Yes, vandalism charges at this time by anyone would be unwarranted. Given that, there is no pretty pass. Baccyak4H (talk) 17:06, 29 November 2006 (UTC)
posted to User_talk:Alecmconroy:
Mr. Conroy. I plan to revert to the old version until you have provided proof as stated here. Lafem 09:10, 29 November 2006 (UTC)
There are two issues here, a behavior one and a content one. I'll talk about the behavior issue first. You threaten to revert the article-- that is your choice if you decide to do so. There is an overwhelming consensus for the rewrite (11 out of 11 outside editors in the RFC supported the rewrite). Given the degree of support, I would regard such a revert as vandalism, as I think would most of the editors involved. If you would like to try to convince the community or the Arbitration Comittee that a revert should take place, you are free to do so. If you would like to simply revert it back against consensus without having convinced anyone, that you will not be permitted to do.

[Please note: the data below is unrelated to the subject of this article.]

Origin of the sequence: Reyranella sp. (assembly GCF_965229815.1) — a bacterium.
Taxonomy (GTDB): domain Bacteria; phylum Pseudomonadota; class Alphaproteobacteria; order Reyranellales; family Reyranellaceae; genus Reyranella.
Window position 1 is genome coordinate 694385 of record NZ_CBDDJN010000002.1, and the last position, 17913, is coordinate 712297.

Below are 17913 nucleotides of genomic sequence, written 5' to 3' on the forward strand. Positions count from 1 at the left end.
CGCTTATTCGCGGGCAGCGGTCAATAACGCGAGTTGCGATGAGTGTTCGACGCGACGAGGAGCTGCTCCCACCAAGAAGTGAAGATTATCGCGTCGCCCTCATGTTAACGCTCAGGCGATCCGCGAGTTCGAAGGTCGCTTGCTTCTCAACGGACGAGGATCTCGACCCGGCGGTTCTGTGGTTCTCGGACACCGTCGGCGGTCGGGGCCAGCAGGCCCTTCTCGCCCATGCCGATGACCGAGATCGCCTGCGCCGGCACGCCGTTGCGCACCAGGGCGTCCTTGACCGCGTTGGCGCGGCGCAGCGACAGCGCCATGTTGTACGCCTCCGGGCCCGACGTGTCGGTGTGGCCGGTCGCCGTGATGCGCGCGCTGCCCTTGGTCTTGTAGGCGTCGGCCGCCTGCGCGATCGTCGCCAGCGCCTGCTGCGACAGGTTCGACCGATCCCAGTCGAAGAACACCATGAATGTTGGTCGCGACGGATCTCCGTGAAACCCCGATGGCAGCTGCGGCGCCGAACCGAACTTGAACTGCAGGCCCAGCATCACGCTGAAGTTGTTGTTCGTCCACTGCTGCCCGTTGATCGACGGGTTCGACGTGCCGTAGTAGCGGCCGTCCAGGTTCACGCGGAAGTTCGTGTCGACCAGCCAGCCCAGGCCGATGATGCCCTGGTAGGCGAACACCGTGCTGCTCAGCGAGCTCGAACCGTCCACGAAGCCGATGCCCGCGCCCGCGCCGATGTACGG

As to the content issue itself-- I strongly feel that the rewrite is a major improvment in terms of tone, verifiability, and citatations. It really all comes down to the difference between "Christians are called to holiness" and "Christians believe they are called to holiness". As we know, I've spent many many words trying to explain why one is acceptable while the other is not. I don't think there's anything else I could say to you on that subject. You could reread WP:V, or perhaps you could post to the talk pages of some of the editors who offered outside comments and maybe they could say something to you that I haven't. --Alecmconroy 09:31, 29 November 2006 (UTC)